Oregon law allows city councils to talk about some things behind closed doors in order to further the public interest. I think the proceedings in Millersburg’s proposed electric power grab go far beyond the intent of the law and disrespect rather than advance the interests of the town’s residents.
The 1,500 or so residents deserve open government, an interest more fundamental than who sells them electricity. Since late 2012, the council has met in occasional closed sessions to consider taking over Pacific Power’s electrical system within the town. The public has been kept out of those council discussions on the grounds of property transactions and actual or likely litigation, two of the justifications for closed meetings under the public records law. Another such executive session is scheduled before the council’s regular meeting on July 8, when a decision on the power issue may be made.
The exception that allows closed meetings for property transactions is intended to allow a public body to make inquiries and negotiate the purchase of property for public purposes without driving up the price. It allows councils, for example, to instruct their staffs to offer up to a certain price. If the seller already knows from the meeting what that limit is, negotiations would be doomed from the start. But this exemption is irrelevant in the utility proposal. Pacific is not selling, and a jury would determine the price if the city goes ahead with condemnation.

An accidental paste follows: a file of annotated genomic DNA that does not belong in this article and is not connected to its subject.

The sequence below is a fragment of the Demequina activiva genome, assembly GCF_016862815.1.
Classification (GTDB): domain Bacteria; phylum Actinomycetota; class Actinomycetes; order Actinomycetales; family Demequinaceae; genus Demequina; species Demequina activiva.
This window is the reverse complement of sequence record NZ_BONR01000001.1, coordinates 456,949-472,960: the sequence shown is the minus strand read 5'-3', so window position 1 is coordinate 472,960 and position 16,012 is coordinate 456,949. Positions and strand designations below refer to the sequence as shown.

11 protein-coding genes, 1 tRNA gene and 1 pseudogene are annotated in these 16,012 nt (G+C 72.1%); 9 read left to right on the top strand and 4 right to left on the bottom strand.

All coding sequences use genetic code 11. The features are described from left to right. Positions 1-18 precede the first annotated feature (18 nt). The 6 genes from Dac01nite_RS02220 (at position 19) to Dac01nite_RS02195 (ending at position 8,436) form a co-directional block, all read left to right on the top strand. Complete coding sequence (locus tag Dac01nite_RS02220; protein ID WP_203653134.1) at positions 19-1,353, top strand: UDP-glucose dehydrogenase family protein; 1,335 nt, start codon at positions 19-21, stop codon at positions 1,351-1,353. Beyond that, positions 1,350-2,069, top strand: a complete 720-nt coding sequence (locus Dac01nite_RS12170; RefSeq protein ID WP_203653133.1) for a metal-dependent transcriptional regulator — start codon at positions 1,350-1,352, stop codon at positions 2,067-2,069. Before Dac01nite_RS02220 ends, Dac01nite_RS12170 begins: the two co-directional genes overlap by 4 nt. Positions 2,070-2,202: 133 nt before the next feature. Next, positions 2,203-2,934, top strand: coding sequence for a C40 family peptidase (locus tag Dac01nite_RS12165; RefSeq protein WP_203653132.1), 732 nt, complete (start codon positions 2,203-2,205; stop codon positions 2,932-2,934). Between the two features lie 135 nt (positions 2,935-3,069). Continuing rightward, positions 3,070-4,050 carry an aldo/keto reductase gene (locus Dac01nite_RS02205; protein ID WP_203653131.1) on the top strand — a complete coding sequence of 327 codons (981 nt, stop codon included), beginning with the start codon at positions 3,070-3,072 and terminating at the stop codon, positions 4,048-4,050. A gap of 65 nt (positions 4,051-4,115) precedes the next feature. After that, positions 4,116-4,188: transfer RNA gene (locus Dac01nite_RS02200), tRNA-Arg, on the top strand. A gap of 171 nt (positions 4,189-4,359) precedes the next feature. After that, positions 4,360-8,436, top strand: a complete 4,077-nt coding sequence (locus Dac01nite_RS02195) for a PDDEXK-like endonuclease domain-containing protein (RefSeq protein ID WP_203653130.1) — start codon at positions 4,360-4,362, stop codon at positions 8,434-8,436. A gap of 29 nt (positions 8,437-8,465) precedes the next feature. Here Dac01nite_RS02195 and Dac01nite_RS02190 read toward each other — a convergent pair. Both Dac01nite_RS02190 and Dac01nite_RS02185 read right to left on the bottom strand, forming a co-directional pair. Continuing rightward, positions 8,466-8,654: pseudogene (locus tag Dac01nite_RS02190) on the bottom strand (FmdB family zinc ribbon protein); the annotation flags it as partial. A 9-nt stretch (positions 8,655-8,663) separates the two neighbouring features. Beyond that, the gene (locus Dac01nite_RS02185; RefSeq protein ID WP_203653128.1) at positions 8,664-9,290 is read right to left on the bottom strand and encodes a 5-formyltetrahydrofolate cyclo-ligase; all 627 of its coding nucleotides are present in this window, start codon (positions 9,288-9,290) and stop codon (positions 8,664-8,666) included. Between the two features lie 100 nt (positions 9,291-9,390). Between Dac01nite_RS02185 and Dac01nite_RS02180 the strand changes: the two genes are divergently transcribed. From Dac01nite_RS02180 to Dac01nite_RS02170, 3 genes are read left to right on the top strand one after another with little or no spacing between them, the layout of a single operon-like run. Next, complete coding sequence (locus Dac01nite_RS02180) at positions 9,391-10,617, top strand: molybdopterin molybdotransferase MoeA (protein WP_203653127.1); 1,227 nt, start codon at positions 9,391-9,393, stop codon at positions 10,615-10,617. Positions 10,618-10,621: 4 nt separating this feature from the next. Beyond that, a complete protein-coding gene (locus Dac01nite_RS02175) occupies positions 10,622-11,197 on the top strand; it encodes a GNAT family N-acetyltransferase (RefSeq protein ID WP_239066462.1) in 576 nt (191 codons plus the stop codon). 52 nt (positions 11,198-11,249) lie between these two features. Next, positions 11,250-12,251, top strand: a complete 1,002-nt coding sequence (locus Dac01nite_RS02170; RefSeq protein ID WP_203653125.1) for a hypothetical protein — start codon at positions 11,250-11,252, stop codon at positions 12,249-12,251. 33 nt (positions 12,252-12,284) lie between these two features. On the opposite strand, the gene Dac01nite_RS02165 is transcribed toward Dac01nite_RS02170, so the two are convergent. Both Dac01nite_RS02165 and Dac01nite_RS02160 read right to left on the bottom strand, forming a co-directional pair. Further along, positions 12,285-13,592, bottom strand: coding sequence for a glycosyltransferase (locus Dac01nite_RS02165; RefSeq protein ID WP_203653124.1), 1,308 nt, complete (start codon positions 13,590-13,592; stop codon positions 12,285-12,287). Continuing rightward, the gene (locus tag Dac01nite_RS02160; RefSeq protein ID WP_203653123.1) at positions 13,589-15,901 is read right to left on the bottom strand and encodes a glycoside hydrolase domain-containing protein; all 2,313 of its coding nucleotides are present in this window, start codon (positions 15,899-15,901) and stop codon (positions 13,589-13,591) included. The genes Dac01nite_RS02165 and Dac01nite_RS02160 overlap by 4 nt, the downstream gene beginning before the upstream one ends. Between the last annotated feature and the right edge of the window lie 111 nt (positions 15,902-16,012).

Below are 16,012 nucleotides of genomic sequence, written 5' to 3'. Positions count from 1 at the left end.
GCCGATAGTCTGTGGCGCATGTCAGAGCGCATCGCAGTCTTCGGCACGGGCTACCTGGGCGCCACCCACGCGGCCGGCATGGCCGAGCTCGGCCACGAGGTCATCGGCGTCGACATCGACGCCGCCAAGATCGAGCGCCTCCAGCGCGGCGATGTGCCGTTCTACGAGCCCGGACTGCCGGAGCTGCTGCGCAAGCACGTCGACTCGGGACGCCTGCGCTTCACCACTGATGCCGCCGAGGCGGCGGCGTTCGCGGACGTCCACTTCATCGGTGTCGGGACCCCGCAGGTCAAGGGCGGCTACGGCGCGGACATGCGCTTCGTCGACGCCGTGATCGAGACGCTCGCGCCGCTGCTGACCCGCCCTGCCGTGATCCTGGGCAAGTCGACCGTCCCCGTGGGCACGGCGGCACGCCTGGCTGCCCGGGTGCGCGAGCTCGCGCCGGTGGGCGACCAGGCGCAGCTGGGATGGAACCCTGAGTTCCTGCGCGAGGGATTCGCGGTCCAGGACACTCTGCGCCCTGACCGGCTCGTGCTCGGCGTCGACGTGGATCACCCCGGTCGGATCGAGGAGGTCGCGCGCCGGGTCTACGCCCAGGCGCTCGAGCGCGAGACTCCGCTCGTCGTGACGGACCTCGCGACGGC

The exception for litigation is intended to let councils consult with and instruct their lawyers in confidence. Millersburg’s council, though, has been holding closed meetings with lawyers and consultants paid by ATI Wah Chang, which hopes to benefit from the formation of a municipal utility.
The council claims to be still undecided. If it truly is, then it seems highly questionable to keep meeting behind closed doors with one interested party while excluding not just the other interested party, Pacific Power, but the public as well. (hh)